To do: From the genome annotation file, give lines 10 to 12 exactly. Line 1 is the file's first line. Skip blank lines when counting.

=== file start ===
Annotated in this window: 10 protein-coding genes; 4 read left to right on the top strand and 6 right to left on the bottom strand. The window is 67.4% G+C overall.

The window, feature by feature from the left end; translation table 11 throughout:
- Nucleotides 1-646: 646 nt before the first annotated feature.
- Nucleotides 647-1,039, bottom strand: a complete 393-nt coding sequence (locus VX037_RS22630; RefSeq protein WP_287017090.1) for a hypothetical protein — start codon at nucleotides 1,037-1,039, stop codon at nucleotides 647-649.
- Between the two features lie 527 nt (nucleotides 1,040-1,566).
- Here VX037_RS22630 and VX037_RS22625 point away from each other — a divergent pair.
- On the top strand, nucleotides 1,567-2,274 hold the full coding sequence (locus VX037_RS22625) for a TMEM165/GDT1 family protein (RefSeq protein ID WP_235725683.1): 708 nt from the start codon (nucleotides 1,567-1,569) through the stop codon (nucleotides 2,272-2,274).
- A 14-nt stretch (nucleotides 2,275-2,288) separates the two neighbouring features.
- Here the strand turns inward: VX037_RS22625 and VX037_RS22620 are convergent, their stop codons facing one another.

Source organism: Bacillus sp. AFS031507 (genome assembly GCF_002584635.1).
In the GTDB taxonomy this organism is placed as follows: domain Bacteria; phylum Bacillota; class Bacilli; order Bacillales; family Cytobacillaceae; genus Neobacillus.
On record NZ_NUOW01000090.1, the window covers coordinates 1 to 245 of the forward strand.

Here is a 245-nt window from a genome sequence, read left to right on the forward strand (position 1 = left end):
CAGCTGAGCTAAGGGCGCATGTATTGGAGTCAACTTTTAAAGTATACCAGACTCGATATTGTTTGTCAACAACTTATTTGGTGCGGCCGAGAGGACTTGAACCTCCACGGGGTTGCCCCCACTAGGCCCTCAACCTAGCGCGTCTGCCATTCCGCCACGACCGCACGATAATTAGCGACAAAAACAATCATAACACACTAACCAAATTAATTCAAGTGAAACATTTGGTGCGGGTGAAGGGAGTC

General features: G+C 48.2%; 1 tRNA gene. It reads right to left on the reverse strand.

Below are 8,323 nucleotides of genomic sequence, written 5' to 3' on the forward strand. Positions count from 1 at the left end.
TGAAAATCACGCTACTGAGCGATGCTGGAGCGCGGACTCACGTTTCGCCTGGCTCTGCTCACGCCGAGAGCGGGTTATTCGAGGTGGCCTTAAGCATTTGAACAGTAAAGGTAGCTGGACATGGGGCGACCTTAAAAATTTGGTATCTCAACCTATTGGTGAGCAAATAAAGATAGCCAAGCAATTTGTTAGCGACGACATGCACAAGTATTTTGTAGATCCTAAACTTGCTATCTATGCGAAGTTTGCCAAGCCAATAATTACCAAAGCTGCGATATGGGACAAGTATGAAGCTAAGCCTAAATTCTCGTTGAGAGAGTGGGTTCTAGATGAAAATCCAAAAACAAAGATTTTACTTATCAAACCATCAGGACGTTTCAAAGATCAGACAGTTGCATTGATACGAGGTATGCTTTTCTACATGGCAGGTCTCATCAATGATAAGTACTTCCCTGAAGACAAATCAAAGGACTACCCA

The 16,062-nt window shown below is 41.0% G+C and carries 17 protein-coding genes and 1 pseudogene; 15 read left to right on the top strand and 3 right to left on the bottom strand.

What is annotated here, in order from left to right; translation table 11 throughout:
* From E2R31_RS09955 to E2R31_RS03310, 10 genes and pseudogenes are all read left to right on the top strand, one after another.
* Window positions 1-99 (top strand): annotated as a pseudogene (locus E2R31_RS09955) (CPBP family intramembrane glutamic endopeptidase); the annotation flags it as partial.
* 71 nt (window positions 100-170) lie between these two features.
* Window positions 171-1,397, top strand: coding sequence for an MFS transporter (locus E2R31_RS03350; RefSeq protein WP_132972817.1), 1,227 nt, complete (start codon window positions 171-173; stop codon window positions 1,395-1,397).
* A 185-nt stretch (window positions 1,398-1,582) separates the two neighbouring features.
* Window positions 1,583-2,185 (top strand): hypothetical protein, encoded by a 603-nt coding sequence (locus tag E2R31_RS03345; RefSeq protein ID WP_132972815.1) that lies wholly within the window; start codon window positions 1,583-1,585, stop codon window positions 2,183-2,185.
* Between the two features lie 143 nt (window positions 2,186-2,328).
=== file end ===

Source organism: Bacillus sp. AFS031507 (genome assembly GCF_002584635.1).
In the GTDB taxonomy this organism is placed as follows: domain Bacteria; phylum Bacillota; class Bacilli; order Bacillales; family Cytobacillaceae; genus Neobacillus.
On record NZ_NUOW01000090.1, the window covers coordinates 1 to 245 of the forward strand.